Sunday, June 06, 2010

Moving forward

I won't be quite as effusive as some about Michael Ignatieff's latest coalition comments. Granted, he's taking some important steps toward leaving the door open, and deserves credit for that. But he's still well short of the positive message that it'll take to turn the issue into a net plus for the Libs or any other opposition party. (For something closer to the right tone, see Paul Dewar from his Power & Politics appearance on Friday: "Countries around the world embrace coalitions. It's called working together for the greater good.")

That said, the most interesting response seems to be that coming from the Cons - who through MPs and media proxies are ratcheting up their level of smug self-satisfaction, based on the seemingly unfounded belief that Canadians agree with their internal view that "coalition" is and will remain a dirty word.

At best, one could argue that the strategy reflects a desperate attempt to get the Libs to repudiate any possible coalition again. And I suppose one can't rule out the prospect of Ignatieff getting spooked and capitulating once more.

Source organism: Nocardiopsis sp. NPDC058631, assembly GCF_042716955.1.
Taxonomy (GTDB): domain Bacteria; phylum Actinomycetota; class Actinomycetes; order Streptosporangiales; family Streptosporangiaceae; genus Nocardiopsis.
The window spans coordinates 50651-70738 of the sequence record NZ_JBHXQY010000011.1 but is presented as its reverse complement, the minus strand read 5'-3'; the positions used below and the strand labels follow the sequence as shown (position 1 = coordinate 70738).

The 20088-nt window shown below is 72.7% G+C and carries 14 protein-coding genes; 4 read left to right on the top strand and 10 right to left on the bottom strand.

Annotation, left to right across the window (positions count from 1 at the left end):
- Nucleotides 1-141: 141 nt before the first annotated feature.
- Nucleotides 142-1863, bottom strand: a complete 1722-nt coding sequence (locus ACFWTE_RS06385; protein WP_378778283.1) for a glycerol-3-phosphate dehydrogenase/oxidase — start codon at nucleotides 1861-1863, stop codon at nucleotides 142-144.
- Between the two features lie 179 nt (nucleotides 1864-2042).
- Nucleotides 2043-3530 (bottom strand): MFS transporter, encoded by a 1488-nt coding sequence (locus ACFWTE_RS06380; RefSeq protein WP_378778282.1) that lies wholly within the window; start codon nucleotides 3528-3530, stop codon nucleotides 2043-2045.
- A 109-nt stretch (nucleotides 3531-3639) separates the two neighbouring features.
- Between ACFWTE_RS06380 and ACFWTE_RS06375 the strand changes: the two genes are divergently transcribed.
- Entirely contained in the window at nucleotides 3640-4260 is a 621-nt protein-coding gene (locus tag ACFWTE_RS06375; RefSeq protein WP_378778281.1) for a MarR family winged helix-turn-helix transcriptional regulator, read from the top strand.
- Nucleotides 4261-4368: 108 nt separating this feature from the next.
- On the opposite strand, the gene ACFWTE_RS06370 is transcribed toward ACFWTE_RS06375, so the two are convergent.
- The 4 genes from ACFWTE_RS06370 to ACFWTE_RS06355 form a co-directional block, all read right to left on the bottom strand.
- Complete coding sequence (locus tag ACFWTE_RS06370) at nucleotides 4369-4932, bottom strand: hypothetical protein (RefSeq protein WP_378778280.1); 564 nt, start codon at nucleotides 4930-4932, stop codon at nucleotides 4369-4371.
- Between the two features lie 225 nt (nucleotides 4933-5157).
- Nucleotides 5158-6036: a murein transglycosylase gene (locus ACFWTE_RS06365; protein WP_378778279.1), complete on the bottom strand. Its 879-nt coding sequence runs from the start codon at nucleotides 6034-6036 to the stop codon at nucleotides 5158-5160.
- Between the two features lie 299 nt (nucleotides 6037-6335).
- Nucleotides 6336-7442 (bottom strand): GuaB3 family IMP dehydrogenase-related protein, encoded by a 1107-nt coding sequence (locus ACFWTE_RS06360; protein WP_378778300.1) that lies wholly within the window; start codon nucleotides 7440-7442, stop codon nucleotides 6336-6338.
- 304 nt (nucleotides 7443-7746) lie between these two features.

But it looks more likely that the Cons' strategists are pouring all their energy into re-fighting the last battle, clinging to outdated talking points about the structure of the last coalition and failing to notice that unlike in 2008, the public has time to work through the weak points in their bluster. And the more effort they waste trying to frame the concept of parties working together as an evil to be avoided at all costs, the higher the price they'll pay if the opposition parties can offer a strong message in favour of cooperation.

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